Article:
Some hormonal contraceptives have added benefits like keeping acne or heavy periods at bay, but conversely they may also have some side effects. ‘For most women the risks of hormonal methods are small although there are a small number of women who cannot use certain methods because of pre-existing medical conditions,’ Dr Bateson said. For example, individuals with a history of migraine with aura, venous blood clotting and smoking beyond the age of 35 might be excluded from using some hormonal methods. Similarly, non-hormonal contraceptives like latex condoms may trigger an allergic reaction for some people.
In spite of this, Dr Bateson says all forms of contraception are about you doing you and finding what works best. ‘Some people will experience no side-effects while others may need to try a few methods before finding the best fit for their circumstances,’ Dr Bateson declares. ‘We would always advise seeing your doctor to discuss the side-effects so they can help find a method that is best suited to you as an individual.’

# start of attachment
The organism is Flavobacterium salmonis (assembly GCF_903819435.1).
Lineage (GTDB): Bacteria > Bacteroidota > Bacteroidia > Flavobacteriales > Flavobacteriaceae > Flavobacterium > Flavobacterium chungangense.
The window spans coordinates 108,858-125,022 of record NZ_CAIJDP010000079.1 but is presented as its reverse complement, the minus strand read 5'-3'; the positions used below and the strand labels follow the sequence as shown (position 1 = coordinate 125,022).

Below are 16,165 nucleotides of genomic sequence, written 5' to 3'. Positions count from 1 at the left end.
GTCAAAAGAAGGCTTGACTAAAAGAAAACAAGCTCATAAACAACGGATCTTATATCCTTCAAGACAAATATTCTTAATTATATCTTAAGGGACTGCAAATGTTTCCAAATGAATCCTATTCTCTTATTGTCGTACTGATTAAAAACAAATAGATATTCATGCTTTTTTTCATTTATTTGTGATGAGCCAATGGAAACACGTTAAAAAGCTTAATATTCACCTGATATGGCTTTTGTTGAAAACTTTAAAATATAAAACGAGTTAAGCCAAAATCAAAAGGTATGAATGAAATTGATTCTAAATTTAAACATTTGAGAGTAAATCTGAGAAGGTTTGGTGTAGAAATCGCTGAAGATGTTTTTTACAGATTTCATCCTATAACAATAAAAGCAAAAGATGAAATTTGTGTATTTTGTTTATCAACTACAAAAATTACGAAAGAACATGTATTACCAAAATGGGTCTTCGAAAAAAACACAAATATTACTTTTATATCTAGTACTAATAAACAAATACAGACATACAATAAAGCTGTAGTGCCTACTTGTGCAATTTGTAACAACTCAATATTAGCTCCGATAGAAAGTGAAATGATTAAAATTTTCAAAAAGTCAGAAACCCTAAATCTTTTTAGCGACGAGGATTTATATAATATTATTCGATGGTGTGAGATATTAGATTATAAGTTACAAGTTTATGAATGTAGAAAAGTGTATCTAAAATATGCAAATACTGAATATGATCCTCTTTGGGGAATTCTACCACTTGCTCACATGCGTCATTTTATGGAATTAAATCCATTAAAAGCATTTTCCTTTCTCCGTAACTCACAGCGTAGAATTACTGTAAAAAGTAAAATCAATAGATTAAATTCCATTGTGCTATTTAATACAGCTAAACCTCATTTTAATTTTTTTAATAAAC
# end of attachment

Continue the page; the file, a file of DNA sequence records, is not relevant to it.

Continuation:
Vogue: Trends in Contraception
Dr Bateson says the Pill and condoms are still popular options in Australia, but worldwide, the tides appear to be changing. ‘Long acting reversible contraceptives (LARCs) including implants and intra-uterine devices (which can be hormonal or non-hormonal) are gaining popularity,’ Dr Bateson said. ‘We still lag behind many countries such as Sweden and The Netherlands in the uptake of LARCs.’
This is of course tied to choice, but Dr Bateson notes one millennia-old trend has got to go: the burden of contraceptive responsibility on women. ‘There is increasing recognition of the role of partners in shared contraceptive decision making,’ Dr Bateson said. ‘Increasing public discussion and debate around this topic is important, as is school-based education about fertility and fertility management for boys and girls. My clinical experience and recent research suggests that many men are keen to take responsibility – especially if their partners have not been able to find a contraceptive method to suit them.’